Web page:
“Let Jim Run His Own Funeral” – Irish Laughter Through Tears

At the end of the 98-hour day that my father died, it surprised me that the hardest part wasn’t hearing “He didn’t survive surgery,” but instead having to tell others–the slow pressing of numbers of the phone, knowing that someone’s life is going to be changed right after, “Hi Kev.  What’s up?” In a strange twist of fate that afternoon, my three sisters, Katie, Colleen and Maureen were all en route to Detroit Metro within an hour of one another.  When they had left Chicago and New York, after our call from the hospital, they knew only what we were told—“Dad’s been in a bad accident—he’s in surgery.”  By the time they were air-born, my mom and I were told of his passing and taken upstairs to see his body.  My mom’s friends Anne and Betty volunteered to drive us to the airport so we could meet the girls—we were cutting it close, so we just hopped… Read More…

Pomp and Circumstantial Evidence: What’s in a Smile at Graduation Time?

I hadn’t seen this smile from my son in a long time… As you might expect, we don’t dress this formally around the yard most days. It was prom night last Thursday and Aidan and his date Katie had just finished twelfth grade two days earlier. And, aside from the $200+ to rent the tux, we also got this pretty rare expression thrown in with the shiny shoes. In fact, perhaps the last time we’d seen that smile was right before Aidan started his career as a student… We were heading down to Indianapolis to visit some friends and stopped at a rest stop to find one of those trees that you’ll spend the rest of your life just walking by. I grabbed Aidan and stuck him up in the branches and you’d think he’d just been taken to Disney World. One of my favorite Mark Twain nuggets is: “Why… Read More…

Saturday Morning Marriage-Rush: Families Racing Against Their Government

* Non-Surprising Update After 7 Hours since this original post:  “The U.S. 6th Circuit Court of Appeals, after first signaling it would not intervene in Michigan’s gay marriage case until Tuesday, posted a new order late Saturday imposing a stay in the case until Wednesday.’ (link) The Oklahoma land-rush scene from Far and Away, best illustrates what’s happening this morning in many county clerk’s offices in Michigan.  Desperate families given a brief window of opportunity to give their children the same rights and opportunities as other American kids–fully expecting the window to be slammed shut at any moment. Free land–if you can out-run or out-wit your opponents.  Unfortunately, families in line right now are finding their opponent their own state leadership.  You need to move fast and be ready to deal with cheaters. Sadly, too few people trust the State of Michigan to do what is right.  My cousin Jenny… Read More…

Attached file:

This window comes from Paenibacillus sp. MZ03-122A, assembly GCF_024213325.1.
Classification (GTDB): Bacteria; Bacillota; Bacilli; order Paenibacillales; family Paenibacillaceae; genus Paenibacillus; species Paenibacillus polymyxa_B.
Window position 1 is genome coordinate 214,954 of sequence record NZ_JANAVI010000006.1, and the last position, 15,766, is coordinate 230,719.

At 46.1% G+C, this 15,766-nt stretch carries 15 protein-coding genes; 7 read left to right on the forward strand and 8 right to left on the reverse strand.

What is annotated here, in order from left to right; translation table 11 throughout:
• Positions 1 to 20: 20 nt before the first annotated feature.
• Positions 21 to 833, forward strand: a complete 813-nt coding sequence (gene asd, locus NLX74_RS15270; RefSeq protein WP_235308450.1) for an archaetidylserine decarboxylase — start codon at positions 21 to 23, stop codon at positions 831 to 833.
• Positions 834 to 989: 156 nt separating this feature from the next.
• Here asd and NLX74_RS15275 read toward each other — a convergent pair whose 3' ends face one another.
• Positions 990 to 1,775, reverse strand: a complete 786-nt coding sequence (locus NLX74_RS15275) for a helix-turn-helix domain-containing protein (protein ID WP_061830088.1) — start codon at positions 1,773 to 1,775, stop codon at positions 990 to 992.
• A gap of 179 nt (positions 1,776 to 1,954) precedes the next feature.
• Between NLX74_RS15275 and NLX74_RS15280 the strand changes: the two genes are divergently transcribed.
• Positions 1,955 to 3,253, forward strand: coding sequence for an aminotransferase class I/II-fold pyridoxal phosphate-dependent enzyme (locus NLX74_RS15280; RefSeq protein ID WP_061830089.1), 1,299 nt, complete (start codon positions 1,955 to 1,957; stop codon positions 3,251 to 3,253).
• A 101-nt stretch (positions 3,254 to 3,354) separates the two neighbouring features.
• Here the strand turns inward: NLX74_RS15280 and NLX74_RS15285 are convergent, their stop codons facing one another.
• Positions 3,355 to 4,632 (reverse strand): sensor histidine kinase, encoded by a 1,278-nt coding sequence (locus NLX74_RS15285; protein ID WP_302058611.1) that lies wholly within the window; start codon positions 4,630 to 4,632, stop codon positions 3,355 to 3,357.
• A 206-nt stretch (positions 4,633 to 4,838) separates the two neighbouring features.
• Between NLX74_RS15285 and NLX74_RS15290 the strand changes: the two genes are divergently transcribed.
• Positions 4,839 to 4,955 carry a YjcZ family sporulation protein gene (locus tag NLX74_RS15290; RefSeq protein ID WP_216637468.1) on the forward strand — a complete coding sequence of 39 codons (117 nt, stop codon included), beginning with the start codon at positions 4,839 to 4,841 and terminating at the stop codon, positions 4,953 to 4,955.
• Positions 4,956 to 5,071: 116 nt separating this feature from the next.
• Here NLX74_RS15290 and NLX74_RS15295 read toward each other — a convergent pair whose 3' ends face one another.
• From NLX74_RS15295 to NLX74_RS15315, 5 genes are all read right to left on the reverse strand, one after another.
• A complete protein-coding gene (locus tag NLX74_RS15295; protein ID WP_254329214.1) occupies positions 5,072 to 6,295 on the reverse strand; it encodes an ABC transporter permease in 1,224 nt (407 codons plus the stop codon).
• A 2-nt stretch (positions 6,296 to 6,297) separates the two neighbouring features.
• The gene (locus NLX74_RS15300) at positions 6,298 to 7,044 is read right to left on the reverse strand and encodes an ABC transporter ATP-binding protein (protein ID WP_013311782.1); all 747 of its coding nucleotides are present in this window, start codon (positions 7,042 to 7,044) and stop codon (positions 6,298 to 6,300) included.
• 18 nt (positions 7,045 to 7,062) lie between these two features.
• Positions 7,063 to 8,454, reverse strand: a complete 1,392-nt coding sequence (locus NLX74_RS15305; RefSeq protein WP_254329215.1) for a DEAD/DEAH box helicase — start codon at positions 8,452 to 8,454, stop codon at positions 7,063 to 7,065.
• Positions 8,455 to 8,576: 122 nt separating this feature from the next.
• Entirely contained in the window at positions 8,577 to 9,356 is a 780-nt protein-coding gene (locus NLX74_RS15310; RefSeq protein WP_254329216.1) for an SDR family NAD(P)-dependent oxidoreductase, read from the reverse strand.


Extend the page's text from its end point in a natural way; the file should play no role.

Making People Feel Like Dummies: Swimming the Treacherous Waters of Sheldons

I’ve had some pretty memorable conversations at the checkout counter at Radio Shack: “So you need a male-to-male connector…” (I was fourteen, buying some cables for my stereo–a bit startled by this apparent pickup line.) “Can I please have your address?” (Perhaps another line, but I was just paying cash.) And my favorite, when I was buying a 25-foot audio cable… “May I ask what you’ll be using this for?” The guy was implying that purchasing an audio cable to run video through a non-gold-plated triple-insulated cable may not only ruin the quality of my picture but perhaps offset the precarious balance of the Middle East peace talks. “Thank you for shopping with us…dummy.” Radio Shack has survived, somehow, by cornering the market of oddball technical needs at crazily marked up prices.  And, with the development of any specialty, there comes the inevitable feeling of invincibility and irreplaceablilty.  I’ve seen… Read More…

Christmas Carol Demolition Squad: Revisiting a 3 and 5 Year-Old’s Medley, Thirteen Years Later

It’s just six minutes of random videotape from thirteen years ago as the kids decorate a Christmas tree.  It’s funny what passes for nothing at the time but turns into family legend.  Thanks to my kids for letting me post these brief video clips and for not minding an interview on-location a couple days ago (final clip). The 2000 model of Abby (3) and Aidan (5) had decided it was time to add the candy canes to the tree.  As a kindergartener, it was very clear to my son what the pecking order would be–and not just for tree-trimming .  My daughter, in a calm “no,” simply vetoes the maneuver and moves to the front of the line when dad asks for a song. She continues to ignore her brother, whose attempts to bastardize the classic “Rudolph the Red-Nosed Reindeer” seem to be bothering only the director… So Abby gets… Read More…

The Facebook Birthday Fix: Evidence for Defending Your Life

Today is my wife’s birthday and, like a true Facebook lurker, I can’t help but drift into her page and see the many greetings coming from all walks of her life. Patrice is one of those rare people whose default setting is funny, matter-of-fact, wise, generous, caring and, somehow, so modest she thinks she isn’t really any of these. Small wonder that she’s had the same girls in her scout troop for over ten years. Reading the posts of all the lives she’s touched, I’ve am impressed by how many agree with her wise husband. Facebook has made it incredibly easy for me to be considerate. It sends me nudges about my friends’ birthdays and has moved their big days to the top-right of my screen. When I first joined, it was late August 2008 and a month later when my birthday hit I was so surprised by not only… Read More…

“Gobble Gobble!” Thanksgiving, Northern Michigan and Family

Perhaps Thanksgiving is my favorite holiday because it’s front-loaded.  All the work is done on the first day and the rest of the weekend is comprised of football, avoiding the mall and general digestion. Throughout the late 1970s and into the early 1990s,when the above couch wasn’t full of random cousins it served as my bed.  In 1984, I was a college sophomore, stressed out completely, and couldn’t wait to drive with my family five hours north to my Aunt Joan and Uncle Bill’s cottage on Oden Island, just north of Petoskey, Michigan. We’d load up the station wagon, pray for no icy roads on Wednesday evening and get going on I-75, along with a couple thousand other travelers–some, like us, not wearing hunting orange and plaid. It was one of those fatigued moments of joy when we’d drive across the steep bridge to the island and down the road… Read More…